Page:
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daveburstein
daveburstein
1/21/2019 | 4:30:18 PM
Doublechecking some data, please
Mike

Glad to see Nokia promoting Massive MIMO. It was invented at Bell Labs by Tom Marzetta and is really powerful, especially at 2.3 and above. It looks like a 5X improvement of the common 4x4 MIMO. You're also right on target about inside. At the U.S. Broadband Plan, that was important for public safety.

I want to make sure I'm reading this right on a few data points. 

"Densification unfortunately can result in unwanted interference if applied more so than has already been done in the same frequencies, and so we expect its use to be limited."

Others expect substantial densification, especially small cells. So I wanted to check you expect only "limited" use of small cells.

Re: Availability of spectrum.

In 2017, AT&T and Verizon separately told investors about half of their spectrum was fallow and could be put to work. Obviously, a great deal of Sprint's 2.5 GHz spectrum is not being used. I don't see either factor in your analysis. Is that included?

How do you account for the Dish Network spectrum, which is always on the market at the right price?

300 or so MHz in 3.7 is in sight for 2020 or 2021, a major increase. I assume Nokia's 4G & 5G also support that band. Thanks Dave
Clifton K Morris
Clifton K Morris
1/18/2019 | 6:55:55 PM
Thank you.
I believe you’ve outlined a number of good reasons why the US carrier market needs to seriously re-evaluate the needs of merging Sprint and T-Mobile US together on the basis of spectrum holdings alone. Perhaps a compromise would be to return part of the “New T-Mobile” Spectrum holdings to Public WiFi use.

The other issues surround that 3GPP 5G release hasn’t been finalized yet; and is supposed to introduce 1024 QAM symbol rates. If we’re to accept that in other applications of 1024 QAM, (such as microwave backhaul), each order of magnitude of QAM increases also decreases signal by -3db at the receiver, we’re aqctually looking at a need to re-tune networks to a -9db affecting service at the cell edge. (Increases in QAM create logarithmic degradation; LTE is also QAM-256; 5G is two orders of magnitude increase 3db to the power of 2) . This is a substantial technical hurdle all US Carriers need to overcome; considering cell site leases are generally negotiated to a 20 year (and sometimes longer) terms.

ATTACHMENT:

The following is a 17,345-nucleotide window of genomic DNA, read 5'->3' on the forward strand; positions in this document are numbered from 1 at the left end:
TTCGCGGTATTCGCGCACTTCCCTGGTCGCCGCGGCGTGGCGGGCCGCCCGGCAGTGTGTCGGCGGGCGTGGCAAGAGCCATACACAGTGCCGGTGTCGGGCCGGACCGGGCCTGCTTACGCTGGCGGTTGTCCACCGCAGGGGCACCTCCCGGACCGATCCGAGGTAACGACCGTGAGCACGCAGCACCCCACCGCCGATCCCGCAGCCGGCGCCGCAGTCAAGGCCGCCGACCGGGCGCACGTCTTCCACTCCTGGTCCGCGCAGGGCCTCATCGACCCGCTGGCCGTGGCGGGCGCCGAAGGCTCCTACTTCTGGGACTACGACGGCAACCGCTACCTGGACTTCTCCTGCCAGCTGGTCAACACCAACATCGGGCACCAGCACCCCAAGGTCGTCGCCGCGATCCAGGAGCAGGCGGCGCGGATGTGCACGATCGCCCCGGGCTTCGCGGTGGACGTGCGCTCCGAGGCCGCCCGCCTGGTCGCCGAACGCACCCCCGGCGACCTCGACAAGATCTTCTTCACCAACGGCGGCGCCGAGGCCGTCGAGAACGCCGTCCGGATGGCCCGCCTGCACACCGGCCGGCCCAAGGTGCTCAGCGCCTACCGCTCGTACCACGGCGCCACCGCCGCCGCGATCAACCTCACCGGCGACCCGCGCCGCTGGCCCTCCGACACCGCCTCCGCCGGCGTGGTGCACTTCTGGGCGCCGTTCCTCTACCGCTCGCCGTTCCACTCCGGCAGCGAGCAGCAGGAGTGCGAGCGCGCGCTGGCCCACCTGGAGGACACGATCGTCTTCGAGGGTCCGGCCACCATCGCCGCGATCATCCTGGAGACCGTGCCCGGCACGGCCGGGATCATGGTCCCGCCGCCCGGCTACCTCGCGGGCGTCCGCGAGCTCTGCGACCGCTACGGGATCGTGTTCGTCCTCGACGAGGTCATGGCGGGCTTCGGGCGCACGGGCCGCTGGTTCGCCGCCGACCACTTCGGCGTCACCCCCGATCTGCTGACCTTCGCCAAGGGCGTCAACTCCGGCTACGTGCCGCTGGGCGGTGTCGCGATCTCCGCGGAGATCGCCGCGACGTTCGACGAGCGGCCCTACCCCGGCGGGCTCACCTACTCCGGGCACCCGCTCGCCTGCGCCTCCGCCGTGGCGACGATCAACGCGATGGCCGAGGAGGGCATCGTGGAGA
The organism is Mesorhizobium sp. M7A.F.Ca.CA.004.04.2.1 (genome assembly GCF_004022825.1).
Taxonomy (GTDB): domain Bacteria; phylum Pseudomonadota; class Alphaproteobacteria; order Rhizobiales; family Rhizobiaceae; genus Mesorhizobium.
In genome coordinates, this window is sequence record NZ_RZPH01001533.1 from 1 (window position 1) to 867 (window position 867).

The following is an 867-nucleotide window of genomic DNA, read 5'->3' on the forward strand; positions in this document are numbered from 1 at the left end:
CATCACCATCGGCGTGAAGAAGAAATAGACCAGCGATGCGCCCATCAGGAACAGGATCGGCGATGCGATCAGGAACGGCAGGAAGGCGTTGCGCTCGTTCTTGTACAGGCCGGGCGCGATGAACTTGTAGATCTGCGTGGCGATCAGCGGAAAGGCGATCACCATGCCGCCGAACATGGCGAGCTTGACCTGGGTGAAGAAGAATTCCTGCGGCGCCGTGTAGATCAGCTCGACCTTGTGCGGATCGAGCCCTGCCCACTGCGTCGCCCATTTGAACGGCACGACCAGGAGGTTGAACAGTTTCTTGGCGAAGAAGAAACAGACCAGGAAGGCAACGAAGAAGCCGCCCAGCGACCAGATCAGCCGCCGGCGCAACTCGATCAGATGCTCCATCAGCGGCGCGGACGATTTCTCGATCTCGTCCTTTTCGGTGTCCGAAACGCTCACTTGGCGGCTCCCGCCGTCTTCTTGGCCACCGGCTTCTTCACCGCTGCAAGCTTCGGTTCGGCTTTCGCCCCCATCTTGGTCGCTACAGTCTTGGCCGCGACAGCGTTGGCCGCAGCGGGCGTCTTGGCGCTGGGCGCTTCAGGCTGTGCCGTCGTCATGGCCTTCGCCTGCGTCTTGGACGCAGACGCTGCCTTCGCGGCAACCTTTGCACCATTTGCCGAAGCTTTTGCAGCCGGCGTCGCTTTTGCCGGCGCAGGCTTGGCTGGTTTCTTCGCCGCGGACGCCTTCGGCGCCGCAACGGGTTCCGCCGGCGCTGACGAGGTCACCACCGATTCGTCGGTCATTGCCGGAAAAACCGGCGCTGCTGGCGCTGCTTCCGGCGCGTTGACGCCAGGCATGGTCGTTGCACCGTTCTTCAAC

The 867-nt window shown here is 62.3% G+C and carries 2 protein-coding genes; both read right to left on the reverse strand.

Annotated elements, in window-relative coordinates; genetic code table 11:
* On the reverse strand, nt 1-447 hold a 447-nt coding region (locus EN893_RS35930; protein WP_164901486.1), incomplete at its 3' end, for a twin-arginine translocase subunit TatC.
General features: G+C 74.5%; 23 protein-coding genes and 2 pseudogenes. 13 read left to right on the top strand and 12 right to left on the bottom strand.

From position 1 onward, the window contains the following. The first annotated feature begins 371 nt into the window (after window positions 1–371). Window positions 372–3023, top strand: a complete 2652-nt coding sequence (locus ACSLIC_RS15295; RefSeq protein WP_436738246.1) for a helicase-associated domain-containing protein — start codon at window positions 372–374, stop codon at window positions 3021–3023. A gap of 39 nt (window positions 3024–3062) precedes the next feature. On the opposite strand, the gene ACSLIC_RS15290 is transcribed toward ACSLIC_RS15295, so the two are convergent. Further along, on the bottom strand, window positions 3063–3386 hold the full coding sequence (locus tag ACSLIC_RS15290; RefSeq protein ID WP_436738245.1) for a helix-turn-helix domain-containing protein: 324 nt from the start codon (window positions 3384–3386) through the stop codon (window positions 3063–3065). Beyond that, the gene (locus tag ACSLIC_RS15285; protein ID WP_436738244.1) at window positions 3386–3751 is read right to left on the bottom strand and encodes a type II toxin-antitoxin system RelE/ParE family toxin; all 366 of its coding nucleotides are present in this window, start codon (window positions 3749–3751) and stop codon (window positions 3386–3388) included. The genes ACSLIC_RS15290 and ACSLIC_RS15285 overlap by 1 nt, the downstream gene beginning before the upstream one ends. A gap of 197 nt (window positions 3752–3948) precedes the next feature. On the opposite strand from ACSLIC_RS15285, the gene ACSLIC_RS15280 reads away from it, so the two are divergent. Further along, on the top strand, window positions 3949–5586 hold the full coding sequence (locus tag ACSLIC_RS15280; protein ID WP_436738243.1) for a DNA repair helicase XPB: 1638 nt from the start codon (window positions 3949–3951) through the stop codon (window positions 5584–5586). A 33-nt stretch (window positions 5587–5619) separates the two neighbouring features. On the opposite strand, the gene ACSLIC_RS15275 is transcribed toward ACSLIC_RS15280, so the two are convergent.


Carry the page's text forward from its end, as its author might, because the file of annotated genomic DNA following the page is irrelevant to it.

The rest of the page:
Additionally, and to-date, Nokia doesn’t sell hardware to allow anyone except carriers. As you pointed out, data capacity and consumption is in-doors. However, Nokia fails to have a product line which allows an IT department to install equipment themselves. Such a product which adds capacity in government office buildings, schools, hotels, large office buildings where capacity is expected to be consumed doesn’t exist. In fact, this requires carrier-led efforts and large budgets to retain a firm like Crown Castle or SBA, and are often proprietary and carrier-specific.

It’s also somewhat disingenuous for Europe-based Nokia to provide favorable vendor financing to European-based Deutsche Telekom and T-Mobile US when the other two US carriers have double the customer base and could utilize new technologies Nokia BellLabs (Formerally Lucent; and once a huge player in CDMA base station technology) is developing to increase spectral efficiency and capacity.

I share not only as a Finn, but also as a realist. Swedes and Finns are always very competitive against each other. However, if R&D for wireless networks continue to favor QAM, 6G networks will likely be based on an increase to 2048-QAM symbol rates... US Carriers need have to start investing into the future, including real estate leases today... including factoring in new propagation modeling which isn’t based on today’s asset portfolios (cell site spacing) or even that required to deliver 5G. These R&D efforts shouldn’t result in a casualty of the US Carrier industry and two (or three) US carriers inability to compete.


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